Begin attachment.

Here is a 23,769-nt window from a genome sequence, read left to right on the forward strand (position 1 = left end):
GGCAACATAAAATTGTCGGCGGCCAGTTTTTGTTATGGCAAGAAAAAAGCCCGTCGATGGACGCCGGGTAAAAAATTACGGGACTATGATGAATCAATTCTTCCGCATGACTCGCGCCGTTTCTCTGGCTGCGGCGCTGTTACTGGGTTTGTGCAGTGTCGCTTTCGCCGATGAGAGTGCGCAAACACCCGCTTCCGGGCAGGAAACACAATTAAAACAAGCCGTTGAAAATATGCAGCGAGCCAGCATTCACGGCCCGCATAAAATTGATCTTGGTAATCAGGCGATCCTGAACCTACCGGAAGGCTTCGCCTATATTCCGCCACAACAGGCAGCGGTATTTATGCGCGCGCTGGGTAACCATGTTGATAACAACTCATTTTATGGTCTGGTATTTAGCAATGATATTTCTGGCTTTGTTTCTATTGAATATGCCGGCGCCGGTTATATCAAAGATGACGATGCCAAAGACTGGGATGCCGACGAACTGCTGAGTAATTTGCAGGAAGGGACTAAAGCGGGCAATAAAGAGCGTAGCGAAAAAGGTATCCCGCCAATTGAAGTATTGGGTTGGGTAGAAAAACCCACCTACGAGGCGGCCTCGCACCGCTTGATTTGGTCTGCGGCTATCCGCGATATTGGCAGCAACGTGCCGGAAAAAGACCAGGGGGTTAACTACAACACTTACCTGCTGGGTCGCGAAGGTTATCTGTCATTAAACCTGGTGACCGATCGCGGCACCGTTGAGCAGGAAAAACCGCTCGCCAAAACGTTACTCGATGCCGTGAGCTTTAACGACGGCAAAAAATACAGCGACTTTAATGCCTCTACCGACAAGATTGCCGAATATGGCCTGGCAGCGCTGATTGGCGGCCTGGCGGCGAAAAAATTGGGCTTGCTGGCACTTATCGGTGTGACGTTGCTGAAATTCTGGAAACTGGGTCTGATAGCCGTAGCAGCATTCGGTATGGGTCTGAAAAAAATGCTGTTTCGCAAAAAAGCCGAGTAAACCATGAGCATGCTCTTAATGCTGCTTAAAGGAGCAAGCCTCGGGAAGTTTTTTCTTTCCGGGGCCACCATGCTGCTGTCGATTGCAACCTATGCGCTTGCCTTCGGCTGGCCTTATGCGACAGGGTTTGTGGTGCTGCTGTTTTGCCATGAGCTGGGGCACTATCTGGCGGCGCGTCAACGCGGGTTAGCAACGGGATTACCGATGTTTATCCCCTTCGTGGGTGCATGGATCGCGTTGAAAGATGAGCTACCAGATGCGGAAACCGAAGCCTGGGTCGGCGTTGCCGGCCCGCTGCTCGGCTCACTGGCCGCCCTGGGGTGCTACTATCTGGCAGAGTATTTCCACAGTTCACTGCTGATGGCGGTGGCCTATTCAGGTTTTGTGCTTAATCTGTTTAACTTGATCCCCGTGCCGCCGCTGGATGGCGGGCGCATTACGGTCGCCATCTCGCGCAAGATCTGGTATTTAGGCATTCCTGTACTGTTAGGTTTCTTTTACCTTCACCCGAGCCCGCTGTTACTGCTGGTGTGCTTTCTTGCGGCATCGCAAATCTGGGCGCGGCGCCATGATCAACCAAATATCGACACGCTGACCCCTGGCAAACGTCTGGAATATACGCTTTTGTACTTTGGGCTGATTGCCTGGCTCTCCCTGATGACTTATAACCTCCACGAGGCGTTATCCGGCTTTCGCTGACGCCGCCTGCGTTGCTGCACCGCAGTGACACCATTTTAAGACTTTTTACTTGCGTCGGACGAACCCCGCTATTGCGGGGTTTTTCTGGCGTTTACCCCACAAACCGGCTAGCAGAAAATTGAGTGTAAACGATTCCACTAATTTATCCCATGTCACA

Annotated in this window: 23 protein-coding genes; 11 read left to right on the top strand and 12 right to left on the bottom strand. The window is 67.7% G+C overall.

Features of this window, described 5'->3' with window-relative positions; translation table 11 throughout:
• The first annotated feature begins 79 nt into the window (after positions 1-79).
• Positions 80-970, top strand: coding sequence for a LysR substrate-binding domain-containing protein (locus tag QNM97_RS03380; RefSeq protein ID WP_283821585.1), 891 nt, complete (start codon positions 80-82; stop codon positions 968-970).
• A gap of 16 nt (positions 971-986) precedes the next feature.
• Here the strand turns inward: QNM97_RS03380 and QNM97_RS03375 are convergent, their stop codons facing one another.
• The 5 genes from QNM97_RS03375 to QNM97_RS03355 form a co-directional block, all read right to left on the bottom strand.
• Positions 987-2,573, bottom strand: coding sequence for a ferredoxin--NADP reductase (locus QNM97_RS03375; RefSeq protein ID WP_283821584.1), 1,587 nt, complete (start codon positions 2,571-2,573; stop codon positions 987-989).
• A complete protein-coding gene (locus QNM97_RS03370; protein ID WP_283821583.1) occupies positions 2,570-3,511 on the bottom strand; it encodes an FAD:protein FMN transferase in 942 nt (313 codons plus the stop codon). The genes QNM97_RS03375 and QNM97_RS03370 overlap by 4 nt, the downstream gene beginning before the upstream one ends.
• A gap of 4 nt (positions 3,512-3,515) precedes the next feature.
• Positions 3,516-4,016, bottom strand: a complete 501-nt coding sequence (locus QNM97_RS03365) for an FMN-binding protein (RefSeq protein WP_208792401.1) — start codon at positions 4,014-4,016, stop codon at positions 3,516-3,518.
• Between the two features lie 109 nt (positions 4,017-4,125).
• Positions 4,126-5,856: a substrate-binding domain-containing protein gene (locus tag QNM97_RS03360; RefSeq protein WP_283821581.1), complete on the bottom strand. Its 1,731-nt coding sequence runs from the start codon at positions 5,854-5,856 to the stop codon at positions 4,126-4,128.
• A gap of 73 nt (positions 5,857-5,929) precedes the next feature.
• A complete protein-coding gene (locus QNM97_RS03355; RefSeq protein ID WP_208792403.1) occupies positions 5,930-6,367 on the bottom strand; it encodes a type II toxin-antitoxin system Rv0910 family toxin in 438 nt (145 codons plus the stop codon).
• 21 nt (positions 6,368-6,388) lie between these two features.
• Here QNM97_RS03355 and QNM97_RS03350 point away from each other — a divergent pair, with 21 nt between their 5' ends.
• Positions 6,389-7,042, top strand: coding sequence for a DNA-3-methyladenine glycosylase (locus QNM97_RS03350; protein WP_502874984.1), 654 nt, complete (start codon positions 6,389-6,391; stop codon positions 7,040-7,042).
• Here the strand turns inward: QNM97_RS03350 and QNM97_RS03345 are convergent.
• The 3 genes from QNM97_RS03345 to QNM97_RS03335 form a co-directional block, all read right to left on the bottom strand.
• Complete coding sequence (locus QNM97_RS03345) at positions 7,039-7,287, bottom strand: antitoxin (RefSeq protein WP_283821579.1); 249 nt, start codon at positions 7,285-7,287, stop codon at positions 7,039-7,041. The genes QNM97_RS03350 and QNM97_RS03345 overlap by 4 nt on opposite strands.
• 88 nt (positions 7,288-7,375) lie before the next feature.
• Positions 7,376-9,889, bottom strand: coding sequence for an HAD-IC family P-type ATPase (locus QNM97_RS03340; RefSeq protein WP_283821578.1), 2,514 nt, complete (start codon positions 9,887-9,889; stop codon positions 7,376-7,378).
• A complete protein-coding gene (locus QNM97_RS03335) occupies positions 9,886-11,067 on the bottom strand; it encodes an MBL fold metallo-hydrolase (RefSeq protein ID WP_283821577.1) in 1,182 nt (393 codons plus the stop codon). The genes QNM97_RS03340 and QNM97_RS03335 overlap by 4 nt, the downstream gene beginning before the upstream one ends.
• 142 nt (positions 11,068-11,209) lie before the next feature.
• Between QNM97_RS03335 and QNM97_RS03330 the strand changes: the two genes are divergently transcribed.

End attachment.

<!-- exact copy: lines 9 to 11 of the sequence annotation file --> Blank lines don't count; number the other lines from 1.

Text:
• The 5 genes from QNM97_RS03375 to QNM97_RS03355 form a co-directional block, all read right to left on the bottom strand.
• Positions 987-2,573, bottom strand: coding sequence for a ferredoxin--NADP reductase (locus QNM97_RS03375; RefSeq protein ID WP_283821584.1), 1,587 nt, complete (start codon positions 2,571-2,573; stop codon positions 987-989).
• A complete protein-coding gene (locus QNM97_RS03370; protein ID WP_283821583.1) occupies positions 2,570-3,511 on the bottom strand; it encodes an FAD:protein FMN transferase in 942 nt (313 codons plus the stop codon). The genes QNM97_RS03375 and QNM97_RS03370 overlap by 4 nt, the downstream gene beginning before the upstream one ends.